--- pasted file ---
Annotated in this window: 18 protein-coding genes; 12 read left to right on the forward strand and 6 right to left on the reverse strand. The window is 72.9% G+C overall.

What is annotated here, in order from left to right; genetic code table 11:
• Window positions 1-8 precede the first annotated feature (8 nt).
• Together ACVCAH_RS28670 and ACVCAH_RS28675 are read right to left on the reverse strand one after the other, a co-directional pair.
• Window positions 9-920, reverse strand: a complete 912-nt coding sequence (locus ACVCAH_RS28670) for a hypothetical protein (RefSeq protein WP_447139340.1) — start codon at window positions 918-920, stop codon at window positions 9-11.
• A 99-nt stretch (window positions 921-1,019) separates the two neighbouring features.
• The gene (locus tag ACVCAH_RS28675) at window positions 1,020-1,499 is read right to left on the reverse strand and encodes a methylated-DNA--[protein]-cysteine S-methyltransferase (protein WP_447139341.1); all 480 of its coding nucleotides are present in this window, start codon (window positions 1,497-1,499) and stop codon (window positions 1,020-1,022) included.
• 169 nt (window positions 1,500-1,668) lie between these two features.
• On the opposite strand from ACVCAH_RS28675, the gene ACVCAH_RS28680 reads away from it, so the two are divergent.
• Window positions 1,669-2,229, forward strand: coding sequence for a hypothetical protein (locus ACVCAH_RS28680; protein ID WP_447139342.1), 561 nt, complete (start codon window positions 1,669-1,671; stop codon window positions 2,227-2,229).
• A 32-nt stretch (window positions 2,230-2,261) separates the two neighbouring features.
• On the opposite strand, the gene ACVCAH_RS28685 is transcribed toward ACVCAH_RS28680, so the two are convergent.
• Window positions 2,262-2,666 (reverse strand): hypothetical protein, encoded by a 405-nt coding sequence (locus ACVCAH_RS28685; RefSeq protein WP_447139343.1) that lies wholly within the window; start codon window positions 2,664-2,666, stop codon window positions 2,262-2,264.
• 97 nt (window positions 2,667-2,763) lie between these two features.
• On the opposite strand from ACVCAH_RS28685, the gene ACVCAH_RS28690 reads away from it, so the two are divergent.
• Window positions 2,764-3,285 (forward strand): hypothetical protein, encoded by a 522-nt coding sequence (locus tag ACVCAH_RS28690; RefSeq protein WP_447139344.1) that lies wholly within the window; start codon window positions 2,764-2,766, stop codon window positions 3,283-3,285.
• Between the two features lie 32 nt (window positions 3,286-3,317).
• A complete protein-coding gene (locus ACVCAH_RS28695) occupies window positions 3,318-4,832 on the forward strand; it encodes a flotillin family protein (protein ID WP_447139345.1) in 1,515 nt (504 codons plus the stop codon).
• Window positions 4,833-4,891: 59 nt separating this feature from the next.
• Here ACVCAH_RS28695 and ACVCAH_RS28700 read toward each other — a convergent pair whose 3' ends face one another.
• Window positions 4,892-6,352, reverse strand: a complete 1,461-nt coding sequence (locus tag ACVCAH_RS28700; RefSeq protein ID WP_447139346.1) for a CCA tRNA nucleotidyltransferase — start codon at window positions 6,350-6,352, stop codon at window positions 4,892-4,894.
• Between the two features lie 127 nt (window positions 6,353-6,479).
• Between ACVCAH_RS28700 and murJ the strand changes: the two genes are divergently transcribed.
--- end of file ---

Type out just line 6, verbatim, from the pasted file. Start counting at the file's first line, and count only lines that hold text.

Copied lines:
• A 99-nt stretch (window positions 921-1,019) separates the two neighbouring features.